Carl is a frog in search of a friend — but his outlandishly long tongue (and even larger appetite!) always sabotages his plans. An unsuspecting gnat tries to show young Carl how to use his tongue — but thawoolp! He ends up as Carl’s first meal. Then a rambunctious horsefly tries to engage Carl in a game of cards — but thawoolp! He meets the same fate as the gnat. Even sweet Miss Fish tries to give Carl a chance — only to become the latest course in Carl’s all-he-can-eat buffet. When a wise old kingfisher sets his sights on Carl as his next meal, Carl finally learns to change his ways. The true test comes when a small ant tries to befriend the hungry frog. Carl musters all of his willpower and redefines the phrase "tongue tied" to keep himself from snacking on the ant, and in the process makes the best friend he could ever hope to have. This rollicking romp will keep families giggling while imparting the friendly lesson that it’s better to have friends than to eat them!
|Product dimensions:||11.00(w) x 9.10(h) x 0.80(d)|
|Age Range:||7 - 10 Years|
Most Helpful Customer Reviews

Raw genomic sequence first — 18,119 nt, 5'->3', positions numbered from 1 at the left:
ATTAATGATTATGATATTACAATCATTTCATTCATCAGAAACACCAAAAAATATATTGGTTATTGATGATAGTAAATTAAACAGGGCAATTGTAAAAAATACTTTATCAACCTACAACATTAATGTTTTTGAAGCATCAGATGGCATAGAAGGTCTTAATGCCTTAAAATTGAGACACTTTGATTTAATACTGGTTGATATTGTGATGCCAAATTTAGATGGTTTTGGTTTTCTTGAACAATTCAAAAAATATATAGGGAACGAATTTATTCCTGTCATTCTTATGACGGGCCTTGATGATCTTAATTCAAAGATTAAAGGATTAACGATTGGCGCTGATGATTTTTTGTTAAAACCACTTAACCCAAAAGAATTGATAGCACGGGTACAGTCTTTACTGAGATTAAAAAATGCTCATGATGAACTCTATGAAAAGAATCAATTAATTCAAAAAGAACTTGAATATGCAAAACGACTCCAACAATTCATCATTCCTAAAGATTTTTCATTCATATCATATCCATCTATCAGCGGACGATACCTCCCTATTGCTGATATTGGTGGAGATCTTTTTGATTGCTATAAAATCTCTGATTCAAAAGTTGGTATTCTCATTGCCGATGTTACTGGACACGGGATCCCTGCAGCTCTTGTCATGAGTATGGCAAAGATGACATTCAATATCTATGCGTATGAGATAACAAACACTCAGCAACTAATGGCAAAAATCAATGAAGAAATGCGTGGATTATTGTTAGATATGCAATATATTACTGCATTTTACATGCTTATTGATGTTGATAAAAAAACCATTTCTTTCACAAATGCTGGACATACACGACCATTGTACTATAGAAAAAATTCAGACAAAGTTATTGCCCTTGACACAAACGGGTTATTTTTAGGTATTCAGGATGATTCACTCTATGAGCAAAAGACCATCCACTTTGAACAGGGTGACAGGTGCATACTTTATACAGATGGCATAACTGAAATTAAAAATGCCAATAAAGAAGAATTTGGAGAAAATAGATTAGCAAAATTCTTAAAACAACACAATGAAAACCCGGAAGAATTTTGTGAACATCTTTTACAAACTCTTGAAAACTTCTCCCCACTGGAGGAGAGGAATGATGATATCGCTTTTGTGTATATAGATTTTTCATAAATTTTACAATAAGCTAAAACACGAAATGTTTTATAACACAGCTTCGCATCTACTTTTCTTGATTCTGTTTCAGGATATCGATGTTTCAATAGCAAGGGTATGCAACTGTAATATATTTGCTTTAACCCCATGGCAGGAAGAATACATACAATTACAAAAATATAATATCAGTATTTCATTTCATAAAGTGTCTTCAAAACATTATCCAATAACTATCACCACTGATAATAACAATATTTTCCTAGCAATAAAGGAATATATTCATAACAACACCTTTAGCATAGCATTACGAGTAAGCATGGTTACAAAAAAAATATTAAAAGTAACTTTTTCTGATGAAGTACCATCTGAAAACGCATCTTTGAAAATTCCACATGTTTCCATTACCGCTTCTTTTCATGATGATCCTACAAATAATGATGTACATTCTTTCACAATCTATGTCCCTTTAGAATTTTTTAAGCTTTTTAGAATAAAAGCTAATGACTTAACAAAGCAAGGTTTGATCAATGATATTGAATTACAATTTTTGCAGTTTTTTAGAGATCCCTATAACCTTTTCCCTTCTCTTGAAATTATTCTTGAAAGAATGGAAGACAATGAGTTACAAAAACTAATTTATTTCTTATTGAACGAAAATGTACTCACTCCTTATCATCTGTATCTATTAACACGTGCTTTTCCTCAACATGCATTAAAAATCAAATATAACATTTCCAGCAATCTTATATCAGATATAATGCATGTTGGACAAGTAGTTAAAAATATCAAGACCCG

If you were a frog and saw a gnat, what would you want to do with the gnat? Play with him or eat him? Carl goes from being an egg to being a tadpole to being a frog. He hops to the nearest tree to stretch his tongue. A friendly gnat encourages him in stretching his tongue, but then Carl feels hungry. After eating the gnat, he no longer feels hungry, but now he feels lonely. He plays cards with a friendly horsefly, but then he begins to feel hungry again. And there is the friendly fish who wants to swim with him. However, when a not-so-friendly kingfisher comes along and acts as if he is going to eat Carl, the frog learns an important lesson. In addition to the incidental information about the life cycle of a frog, children will see the valuable message from David N. Weiss's humorous story and Peter Whitehead's clever illustrations that they should never mistreat or harm their friends--or they may end up with no one to play with! Toddlers, preschoolers, and early readers will find Carl the Frog full of both laughs and a little thought-provoking.